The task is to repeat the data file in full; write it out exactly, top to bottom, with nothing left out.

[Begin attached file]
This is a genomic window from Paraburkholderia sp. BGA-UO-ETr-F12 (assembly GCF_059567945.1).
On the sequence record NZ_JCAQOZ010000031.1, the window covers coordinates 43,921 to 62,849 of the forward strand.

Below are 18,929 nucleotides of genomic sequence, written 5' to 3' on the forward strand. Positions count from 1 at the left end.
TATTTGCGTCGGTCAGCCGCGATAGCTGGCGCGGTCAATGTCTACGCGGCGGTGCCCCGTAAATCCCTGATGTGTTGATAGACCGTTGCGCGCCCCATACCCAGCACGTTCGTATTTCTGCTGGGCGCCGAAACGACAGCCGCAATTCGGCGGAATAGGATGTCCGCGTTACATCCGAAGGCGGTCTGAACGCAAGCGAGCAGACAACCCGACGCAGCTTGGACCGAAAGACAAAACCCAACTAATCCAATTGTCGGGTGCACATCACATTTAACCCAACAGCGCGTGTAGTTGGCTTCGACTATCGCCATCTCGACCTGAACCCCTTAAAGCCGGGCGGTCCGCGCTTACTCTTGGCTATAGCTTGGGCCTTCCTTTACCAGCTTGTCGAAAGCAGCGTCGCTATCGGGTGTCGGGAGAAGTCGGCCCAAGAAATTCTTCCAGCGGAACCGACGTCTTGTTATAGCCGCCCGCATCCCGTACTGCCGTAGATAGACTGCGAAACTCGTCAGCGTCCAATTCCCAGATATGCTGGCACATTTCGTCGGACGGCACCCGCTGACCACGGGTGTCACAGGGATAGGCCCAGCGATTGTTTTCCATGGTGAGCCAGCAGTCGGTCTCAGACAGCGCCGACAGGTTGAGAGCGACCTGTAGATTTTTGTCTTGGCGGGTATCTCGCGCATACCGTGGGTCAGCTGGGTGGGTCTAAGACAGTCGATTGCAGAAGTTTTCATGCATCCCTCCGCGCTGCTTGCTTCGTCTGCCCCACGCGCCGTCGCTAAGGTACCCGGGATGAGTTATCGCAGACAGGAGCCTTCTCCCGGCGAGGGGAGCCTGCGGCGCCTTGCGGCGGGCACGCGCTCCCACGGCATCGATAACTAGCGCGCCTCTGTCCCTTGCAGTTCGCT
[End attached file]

This is a genomic window from Paraburkholderia sp. BGA-UO-ETr-F12 (assembly GCF_059567945.1).
On the sequence record NZ_JCAQOZ010000031.1, the window covers coordinates 43,921 to 62,849 of the forward strand.

Below are 18,929 nucleotides of genomic sequence, written 5' to 3' on the forward strand. Positions count from 1 at the left end.
TATTTGCGTCGGTCAGCCGCGATAGCTGGCGCGGTCAATGTCTACGCGGCGGTGCCCCGTAAATCCCTGATGTGTTGATAGACCGTTGCGCGCCCCATACCCAGCACGTTCGTATTTCTGCTGGGCGCCGAAACGACAGCCGCAATTCGGCGGAATAGGATGTCCGCGTTACATCCGAAGGCGGTCTGAACGCAAGCGAGCAGACAACCCGACGCAGCTTGGACCGAAAGACAAAACCCAACTAATCCAATTGTCGGGTGCACATCACATTTAACCCAACAGCGCGTGTAGTTGGCTTCGACTATCGCCATCTCGACCTGAACCCCTTAAAGCCGGGCGGTCCGCGCTTACTCTTGGCTATAGCTTGGGCCTTCCTTTACCAGCTTGTCGAAAGCAGCGTCGCTATCGGGTGTCGGGAGAAGTCGGCCCAAGAAATTCTTCCAGCGGAACCGACGTCTTGTTATAGCCGCCCGCATCCCGTACTGCCGTAGATAGACTGCGAAACTCGTCAGCGTCCAATTCCCAGATATGCTGGCACATTTCGTCGGACGGCACCCGCTGACCACGGGTGTCACAGGGATAGGCCCAGCGATTGTTTTCCATGGTGAGCCAGCAGTCGGTCTCAGACAGCGCCGACAGGTTGAGAGCGACCTGTAGATTTTTGTCTTGGCGGGTATCTCGCGCATACCGTGGGTCAGCTGGGTGGGTCTAAGACAGTCGATTGCAGAAGTTTTCATGCATCCCTCCGCGCTGCTTGCTTCGTCTGCCCCACGCGCCGTCGCTAAGGTACCCGGGATGAGTTATCGCAGACAGGAGCCTTCTCCCGGCGAGGGGAGCCTGCGGCGCCTTGCGGCGGGCACGCGCTCCCACGGCATCGATAACTAGCGCGCCTCTGTCCCTTGCAGTTCGCT